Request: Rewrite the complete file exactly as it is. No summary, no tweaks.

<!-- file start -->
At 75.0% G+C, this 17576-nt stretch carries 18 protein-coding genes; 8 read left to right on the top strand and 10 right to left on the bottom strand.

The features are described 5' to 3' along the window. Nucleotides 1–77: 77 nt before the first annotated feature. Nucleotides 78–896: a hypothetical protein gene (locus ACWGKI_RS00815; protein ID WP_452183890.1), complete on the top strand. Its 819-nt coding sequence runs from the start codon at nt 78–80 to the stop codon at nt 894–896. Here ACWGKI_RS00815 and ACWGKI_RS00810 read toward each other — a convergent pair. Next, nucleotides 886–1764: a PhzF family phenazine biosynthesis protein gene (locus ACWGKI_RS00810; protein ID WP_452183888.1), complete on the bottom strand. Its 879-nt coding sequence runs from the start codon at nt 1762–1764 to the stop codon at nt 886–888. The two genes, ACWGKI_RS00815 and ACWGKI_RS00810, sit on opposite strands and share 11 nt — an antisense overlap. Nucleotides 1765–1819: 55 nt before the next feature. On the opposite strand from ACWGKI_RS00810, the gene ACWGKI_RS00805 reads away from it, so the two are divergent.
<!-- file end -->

At 75.0% G+C, this 17576-nt stretch carries 18 protein-coding genes; 8 read left to right on the top strand and 10 right to left on the bottom strand.

The features are described 5' to 3' along the window. Nucleotides 1–77: 77 nt before the first annotated feature. Nucleotides 78–896: a hypothetical protein gene (locus ACWGKI_RS00815; protein ID WP_452183890.1), complete on the top strand. Its 819-nt coding sequence runs from the start codon at nt 78–80 to the stop codon at nt 894–896. Here ACWGKI_RS00815 and ACWGKI_RS00810 read toward each other — a convergent pair. Next, nucleotides 886–1764: a PhzF family phenazine biosynthesis protein gene (locus ACWGKI_RS00810; protein ID WP_452183888.1), complete on the bottom strand. Its 879-nt coding sequence runs from the start codon at nt 1762–1764 to the stop codon at nt 886–888. The two genes, ACWGKI_RS00815 and ACWGKI_RS00810, sit on opposite strands and share 11 nt — an antisense overlap. Nucleotides 1765–1819: 55 nt before the next feature. On the opposite strand from ACWGKI_RS00810, the gene ACWGKI_RS00805 reads away from it, so the two are divergent.